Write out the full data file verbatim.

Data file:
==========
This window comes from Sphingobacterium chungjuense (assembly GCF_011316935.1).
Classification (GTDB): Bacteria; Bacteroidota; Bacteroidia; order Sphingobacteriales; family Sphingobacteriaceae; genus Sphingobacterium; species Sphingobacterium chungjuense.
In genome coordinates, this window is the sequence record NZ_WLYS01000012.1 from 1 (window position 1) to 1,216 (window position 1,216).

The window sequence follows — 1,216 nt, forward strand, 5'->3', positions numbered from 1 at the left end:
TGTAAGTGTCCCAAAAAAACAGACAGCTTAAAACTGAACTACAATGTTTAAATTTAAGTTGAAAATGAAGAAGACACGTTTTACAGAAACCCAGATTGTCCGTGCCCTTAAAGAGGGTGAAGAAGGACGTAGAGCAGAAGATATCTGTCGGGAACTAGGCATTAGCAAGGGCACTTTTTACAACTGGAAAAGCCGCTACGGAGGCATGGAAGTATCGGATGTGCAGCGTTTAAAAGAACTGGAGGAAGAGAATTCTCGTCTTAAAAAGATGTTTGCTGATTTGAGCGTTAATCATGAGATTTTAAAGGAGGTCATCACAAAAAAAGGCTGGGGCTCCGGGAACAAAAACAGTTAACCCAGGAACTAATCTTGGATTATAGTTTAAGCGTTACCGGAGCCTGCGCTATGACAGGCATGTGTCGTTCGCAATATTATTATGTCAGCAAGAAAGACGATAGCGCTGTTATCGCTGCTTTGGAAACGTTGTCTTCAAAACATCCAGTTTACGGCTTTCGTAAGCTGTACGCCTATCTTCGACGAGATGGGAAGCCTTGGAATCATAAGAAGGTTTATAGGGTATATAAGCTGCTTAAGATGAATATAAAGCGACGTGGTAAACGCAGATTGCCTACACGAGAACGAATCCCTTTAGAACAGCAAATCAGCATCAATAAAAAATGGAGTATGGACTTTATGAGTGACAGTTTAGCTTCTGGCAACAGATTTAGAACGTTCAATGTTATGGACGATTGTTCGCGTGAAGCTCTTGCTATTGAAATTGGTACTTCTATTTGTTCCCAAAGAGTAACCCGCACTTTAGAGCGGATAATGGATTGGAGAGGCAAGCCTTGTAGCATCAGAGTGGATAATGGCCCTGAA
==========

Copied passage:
This window comes from Sphingobacterium chungjuense (assembly GCF_011316935.1).
Classification (GTDB): Bacteria; Bacteroidota; Bacteroidia; order Sphingobacteriales; family Sphingobacteriaceae; genus Sphingobacterium; species Sphingobacterium chungjuense.
In genome coordinates, this window is the sequence record NZ_WLYS01000012.1 from 1 (window position 1) to 1,216 (window position 1,216).

The window sequence follows — 1,216 nt, forward strand, 5'->3', positions numbered from 1 at the left end:
TGTAAGTGTCCCAAAAAAACAGACAGCTTAAAACTGAACTACAATGTTTAAATTTAAGTTGAAAATGAAGAAGACACGTTTTACAGAAACCCAGATTGTCCGTGCCCTTAAAGAGGGTGAAGAAGGACGTAGAGCAGAAGATATCTGTCGGGAACTAGGCATTAGCAAGGGCACTTTTTACAACTGGAAAAGCCGCTACGGAGGCATGGAAGTATCGGATGTGCAGCGTTTAAAAGAACTGGAGGAAGAGAATTCTCGTCTTAAAAAGATGTTTGCTGATTTGAGCGTTAATCATGAGATTTTAAAGGAGGTCATCACAAAAAAAGGCTGGGGCTCCGGGAACAAAAACAGTTAACCCAGGAACTAATCTTGGATTATAGTTTAAGCGTTACCGGAGCCTGCGCTATGACAGGCATGTGTCGTTCGCAATATTATTATGTCAGCAAGAAAGACGATAGCGCTGTTATCGCTGCTTTGGAAACGTTGTCTTCAAAACATCCAGTTTACGGCTTTCGTAAGCTGTACGCCTATCTTCGACGAGATGGGAAGCCTTGGAATCATAAGAAGGTTTATAGGGTATATAAGCTGCTTAAGATGAATATAAAGCGACGTGGTAAACGCAGATTGCCTACACGAGAACGAATCCCTTTAGAACAGCAAATCAGCATCAATAAAAAATGGAGTATGGACTTTATGAGTGACAGTTTAGCTTCTGGCAACAGATTTAGAACGTTCAATGTTATGGACGATTGTTCGCGTGAAGCTCTTGCTATTGAAATTGGTACTTCTATTTGTTCCCAAAGAGTAACCCGCACTTTAGAGCGGATAATGGATTGGAGAGGCAAGCCTTGTAGCATCAGAGTGGATAATGGCCCTGAA